will move south across the Great Lakes and New England on Monday.
Depending on the timing of the front it may still be mild Monday
morning. Developing N/NE flow and cold advection will then bring a
return to well below normal temperatures later Monday through the
middle of next week, with several days of highs back in the 30s
looking likely. The backdoor cold front and a wave moving along it
may produce some precipitation Monday before strong high pressure
brings mainly dry weather thereafter.

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Latest models continuing to suggest the development of a significant
New England coast low developing by Friday. This will produce
considerable wrap around moisture. Thermal profiles by this time will
be cold enough for all snow as 850 mb temperatures drop down to
near -10/-12C. Moisture, upslope north-northwesterly flow along with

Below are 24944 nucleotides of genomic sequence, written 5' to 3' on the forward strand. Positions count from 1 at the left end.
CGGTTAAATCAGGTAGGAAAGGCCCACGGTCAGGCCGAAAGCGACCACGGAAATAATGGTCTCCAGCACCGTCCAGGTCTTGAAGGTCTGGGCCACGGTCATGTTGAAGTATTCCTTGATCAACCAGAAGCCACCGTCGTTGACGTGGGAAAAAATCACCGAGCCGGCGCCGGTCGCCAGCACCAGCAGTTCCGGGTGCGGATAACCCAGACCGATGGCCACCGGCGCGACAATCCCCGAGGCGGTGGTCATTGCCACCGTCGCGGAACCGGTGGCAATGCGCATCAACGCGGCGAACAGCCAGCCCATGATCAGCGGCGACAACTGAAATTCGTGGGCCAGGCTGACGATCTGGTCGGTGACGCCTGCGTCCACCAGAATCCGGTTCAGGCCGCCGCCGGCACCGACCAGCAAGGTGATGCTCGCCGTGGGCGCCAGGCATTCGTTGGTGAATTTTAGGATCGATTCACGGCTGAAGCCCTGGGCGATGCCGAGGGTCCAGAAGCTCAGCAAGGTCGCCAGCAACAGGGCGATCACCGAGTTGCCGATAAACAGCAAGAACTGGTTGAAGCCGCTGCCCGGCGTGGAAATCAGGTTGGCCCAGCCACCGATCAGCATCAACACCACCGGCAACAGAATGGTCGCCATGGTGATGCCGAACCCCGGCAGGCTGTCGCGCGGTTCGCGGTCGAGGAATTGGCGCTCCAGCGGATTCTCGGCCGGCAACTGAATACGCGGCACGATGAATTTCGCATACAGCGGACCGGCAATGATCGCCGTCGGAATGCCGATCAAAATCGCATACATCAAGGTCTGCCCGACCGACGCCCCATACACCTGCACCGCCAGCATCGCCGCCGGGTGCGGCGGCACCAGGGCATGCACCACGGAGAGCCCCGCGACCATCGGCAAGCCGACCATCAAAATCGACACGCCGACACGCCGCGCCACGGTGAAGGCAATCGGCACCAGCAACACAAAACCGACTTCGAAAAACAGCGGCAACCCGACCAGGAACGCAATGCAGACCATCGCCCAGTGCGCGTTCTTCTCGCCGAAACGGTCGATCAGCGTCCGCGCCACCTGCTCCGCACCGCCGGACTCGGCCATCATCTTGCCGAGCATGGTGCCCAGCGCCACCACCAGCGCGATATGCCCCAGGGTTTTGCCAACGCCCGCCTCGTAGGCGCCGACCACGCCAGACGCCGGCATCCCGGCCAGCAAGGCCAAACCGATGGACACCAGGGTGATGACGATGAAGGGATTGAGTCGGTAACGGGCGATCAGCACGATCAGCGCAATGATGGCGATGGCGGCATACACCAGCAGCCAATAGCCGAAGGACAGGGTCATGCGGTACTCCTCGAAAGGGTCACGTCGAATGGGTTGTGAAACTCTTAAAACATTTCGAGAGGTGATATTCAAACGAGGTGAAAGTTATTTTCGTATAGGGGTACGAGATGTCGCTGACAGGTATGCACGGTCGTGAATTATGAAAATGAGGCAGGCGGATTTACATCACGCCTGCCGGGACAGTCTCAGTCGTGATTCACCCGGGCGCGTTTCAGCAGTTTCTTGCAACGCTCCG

an incoming shortwave will result in plenty of snow shower activity.
Bursts of heavier snow quite possible along with gusty winds.
Temperatures may fall later in the afternoon Friday as stronger cold
advection develops.
The New England coastal low will move from northern Maine to
Newfoundland Saturday. Wrap around moisture will be moving eastward
while the core of cold air traverses the eastern Great Lakes through
the day. Although snow showers will diminish to just isolated
showers east-southeast of Lake Ontario by afternoon, northwest flow
will keep it cold and blustery. High temperatures will reach the mid
30`s across the Lake Plains and the upper 20`s/low 30`s across
higher terrain

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Wpc